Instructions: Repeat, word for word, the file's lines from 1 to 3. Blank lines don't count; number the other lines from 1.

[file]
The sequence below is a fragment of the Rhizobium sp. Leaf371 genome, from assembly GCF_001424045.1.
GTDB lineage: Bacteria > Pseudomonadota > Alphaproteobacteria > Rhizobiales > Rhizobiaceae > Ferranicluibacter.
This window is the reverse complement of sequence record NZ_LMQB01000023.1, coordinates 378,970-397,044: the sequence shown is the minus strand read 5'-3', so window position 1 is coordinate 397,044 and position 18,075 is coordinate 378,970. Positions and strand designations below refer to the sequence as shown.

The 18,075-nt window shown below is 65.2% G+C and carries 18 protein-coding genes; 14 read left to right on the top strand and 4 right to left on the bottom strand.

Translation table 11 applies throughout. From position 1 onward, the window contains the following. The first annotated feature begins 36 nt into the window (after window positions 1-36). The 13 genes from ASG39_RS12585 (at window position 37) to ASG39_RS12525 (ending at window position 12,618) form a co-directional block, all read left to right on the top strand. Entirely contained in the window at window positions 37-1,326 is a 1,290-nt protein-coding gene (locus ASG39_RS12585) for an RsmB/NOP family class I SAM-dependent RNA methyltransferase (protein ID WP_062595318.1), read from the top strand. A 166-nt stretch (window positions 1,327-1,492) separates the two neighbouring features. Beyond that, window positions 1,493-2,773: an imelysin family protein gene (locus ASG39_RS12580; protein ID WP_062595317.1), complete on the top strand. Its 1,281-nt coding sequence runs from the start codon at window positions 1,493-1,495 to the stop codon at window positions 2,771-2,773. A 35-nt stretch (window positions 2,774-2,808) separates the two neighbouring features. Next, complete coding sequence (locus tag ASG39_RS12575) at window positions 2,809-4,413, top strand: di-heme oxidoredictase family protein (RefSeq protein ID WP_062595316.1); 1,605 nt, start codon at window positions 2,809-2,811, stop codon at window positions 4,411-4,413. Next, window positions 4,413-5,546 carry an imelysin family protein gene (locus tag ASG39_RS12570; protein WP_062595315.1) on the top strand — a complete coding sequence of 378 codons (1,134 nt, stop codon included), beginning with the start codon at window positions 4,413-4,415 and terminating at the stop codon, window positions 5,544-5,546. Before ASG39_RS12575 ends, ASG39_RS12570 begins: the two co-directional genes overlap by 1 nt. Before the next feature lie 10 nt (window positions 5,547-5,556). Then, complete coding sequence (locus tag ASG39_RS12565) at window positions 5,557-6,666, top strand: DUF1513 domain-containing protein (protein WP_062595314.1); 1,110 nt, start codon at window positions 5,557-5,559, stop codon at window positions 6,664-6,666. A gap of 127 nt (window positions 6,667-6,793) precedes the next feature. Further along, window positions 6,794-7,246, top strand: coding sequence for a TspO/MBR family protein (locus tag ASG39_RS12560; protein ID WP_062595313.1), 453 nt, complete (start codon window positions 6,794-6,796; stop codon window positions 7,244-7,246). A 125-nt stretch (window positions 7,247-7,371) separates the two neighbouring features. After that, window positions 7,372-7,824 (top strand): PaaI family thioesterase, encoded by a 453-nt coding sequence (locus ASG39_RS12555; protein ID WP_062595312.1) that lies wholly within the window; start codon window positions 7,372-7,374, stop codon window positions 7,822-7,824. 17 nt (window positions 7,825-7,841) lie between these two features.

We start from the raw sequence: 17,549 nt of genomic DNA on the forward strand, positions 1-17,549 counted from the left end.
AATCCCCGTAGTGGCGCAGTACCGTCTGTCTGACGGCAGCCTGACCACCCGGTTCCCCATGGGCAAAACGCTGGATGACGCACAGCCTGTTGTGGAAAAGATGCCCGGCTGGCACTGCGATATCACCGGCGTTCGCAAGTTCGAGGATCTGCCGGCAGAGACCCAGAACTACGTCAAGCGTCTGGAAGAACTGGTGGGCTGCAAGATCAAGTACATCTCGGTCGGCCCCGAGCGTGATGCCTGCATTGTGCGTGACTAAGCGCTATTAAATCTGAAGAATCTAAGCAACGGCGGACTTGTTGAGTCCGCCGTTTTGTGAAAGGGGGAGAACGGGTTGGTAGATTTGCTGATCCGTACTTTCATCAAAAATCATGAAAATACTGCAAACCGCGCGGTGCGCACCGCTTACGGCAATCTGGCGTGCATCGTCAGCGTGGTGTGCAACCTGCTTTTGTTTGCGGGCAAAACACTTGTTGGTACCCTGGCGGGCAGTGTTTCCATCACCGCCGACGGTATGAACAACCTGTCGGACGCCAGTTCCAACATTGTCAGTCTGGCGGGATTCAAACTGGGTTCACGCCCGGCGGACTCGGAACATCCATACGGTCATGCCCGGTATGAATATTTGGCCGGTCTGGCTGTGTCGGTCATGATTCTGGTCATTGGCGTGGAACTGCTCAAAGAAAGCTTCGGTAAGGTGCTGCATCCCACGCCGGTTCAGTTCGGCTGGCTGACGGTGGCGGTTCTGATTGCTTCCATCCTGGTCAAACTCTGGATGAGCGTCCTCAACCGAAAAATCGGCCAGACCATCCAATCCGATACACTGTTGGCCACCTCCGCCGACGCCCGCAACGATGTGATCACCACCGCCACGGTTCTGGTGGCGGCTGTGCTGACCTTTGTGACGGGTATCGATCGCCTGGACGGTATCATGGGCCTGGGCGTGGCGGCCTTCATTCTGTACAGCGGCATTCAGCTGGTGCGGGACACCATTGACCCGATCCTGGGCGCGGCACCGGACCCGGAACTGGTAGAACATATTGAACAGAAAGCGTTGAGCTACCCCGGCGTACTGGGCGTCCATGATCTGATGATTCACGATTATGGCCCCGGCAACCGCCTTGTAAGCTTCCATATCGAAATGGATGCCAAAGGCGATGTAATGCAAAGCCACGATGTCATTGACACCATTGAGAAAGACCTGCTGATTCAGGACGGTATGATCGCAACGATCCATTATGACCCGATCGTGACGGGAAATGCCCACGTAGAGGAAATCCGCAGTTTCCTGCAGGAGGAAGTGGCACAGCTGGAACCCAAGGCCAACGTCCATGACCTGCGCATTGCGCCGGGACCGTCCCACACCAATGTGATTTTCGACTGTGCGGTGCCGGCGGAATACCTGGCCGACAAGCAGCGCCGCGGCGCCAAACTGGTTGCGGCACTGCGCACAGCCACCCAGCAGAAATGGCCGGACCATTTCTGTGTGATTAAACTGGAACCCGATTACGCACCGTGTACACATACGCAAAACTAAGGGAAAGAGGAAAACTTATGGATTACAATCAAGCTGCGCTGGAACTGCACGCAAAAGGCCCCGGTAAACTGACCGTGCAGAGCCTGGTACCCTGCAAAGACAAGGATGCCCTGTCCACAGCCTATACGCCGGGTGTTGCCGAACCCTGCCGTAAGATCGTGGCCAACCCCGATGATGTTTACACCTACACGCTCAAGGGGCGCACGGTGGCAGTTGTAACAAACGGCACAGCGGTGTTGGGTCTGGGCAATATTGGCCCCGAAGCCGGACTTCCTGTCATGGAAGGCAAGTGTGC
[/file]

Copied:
The sequence below is a fragment of the Rhizobium sp. Leaf371 genome, from assembly GCF_001424045.1.
GTDB lineage: Bacteria > Pseudomonadota > Alphaproteobacteria > Rhizobiales > Rhizobiaceae > Ferranicluibacter.
This window is the reverse complement of sequence record NZ_LMQB01000023.1, coordinates 378,970-397,044: the sequence shown is the minus strand read 5'-3', so window position 1 is coordinate 397,044 and position 18,075 is coordinate 378,970. Positions and strand designations below refer to the sequence as shown.